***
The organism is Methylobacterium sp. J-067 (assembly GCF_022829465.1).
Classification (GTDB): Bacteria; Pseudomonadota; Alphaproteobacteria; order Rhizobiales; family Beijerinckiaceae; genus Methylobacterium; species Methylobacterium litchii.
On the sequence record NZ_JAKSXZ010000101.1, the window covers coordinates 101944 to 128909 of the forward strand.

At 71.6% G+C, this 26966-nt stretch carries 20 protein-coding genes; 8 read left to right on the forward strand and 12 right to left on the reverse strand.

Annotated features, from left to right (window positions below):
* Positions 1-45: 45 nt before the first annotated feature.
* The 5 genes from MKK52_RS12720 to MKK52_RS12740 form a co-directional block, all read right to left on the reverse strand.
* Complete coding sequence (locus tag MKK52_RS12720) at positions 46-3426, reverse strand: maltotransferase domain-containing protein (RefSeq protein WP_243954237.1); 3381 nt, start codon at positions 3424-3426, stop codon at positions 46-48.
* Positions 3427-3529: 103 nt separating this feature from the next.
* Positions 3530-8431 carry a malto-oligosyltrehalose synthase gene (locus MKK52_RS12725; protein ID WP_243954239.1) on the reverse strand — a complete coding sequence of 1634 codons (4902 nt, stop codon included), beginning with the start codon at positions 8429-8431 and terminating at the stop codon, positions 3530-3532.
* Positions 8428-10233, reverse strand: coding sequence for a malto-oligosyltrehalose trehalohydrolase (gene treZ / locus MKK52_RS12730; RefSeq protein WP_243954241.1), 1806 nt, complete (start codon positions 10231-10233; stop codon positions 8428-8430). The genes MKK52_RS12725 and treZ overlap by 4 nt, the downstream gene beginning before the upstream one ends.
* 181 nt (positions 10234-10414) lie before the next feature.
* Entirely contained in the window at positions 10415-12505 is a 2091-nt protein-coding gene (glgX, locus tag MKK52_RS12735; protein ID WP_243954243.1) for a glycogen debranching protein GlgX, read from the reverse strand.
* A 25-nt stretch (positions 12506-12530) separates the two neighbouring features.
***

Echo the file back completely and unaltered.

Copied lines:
The organism is Methylobacterium sp. J-067 (assembly GCF_022829465.1).
Classification (GTDB): Bacteria; Pseudomonadota; Alphaproteobacteria; order Rhizobiales; family Beijerinckiaceae; genus Methylobacterium; species Methylobacterium litchii.
On the sequence record NZ_JAKSXZ010000101.1, the window covers coordinates 101944 to 128909 of the forward strand.

At 71.6% G+C, this 26966-nt stretch carries 20 protein-coding genes; 8 read left to right on the forward strand and 12 right to left on the reverse strand.

Annotated features, from left to right (window positions below):
* Positions 1-45: 45 nt before the first annotated feature.
* The 5 genes from MKK52_RS12720 to MKK52_RS12740 form a co-directional block, all read right to left on the reverse strand.
* Complete coding sequence (locus tag MKK52_RS12720) at positions 46-3426, reverse strand: maltotransferase domain-containing protein (RefSeq protein WP_243954237.1); 3381 nt, start codon at positions 3424-3426, stop codon at positions 46-48.
* Positions 3427-3529: 103 nt separating this feature from the next.
* Positions 3530-8431 carry a malto-oligosyltrehalose synthase gene (locus MKK52_RS12725; protein ID WP_243954239.1) on the reverse strand — a complete coding sequence of 1634 codons (4902 nt, stop codon included), beginning with the start codon at positions 8429-8431 and terminating at the stop codon, positions 3530-3532.
* Positions 8428-10233, reverse strand: coding sequence for a malto-oligosyltrehalose trehalohydrolase (gene treZ / locus MKK52_RS12730; RefSeq protein WP_243954241.1), 1806 nt, complete (start codon positions 10231-10233; stop codon positions 8428-8430). The genes MKK52_RS12725 and treZ overlap by 4 nt, the downstream gene beginning before the upstream one ends.
* 181 nt (positions 10234-10414) lie before the next feature.
* Entirely contained in the window at positions 10415-12505 is a 2091-nt protein-coding gene (glgX, locus tag MKK52_RS12735; protein ID WP_243954243.1) for a glycogen debranching protein GlgX, read from the reverse strand.
* A 25-nt stretch (positions 12506-12530) separates the two neighbouring features.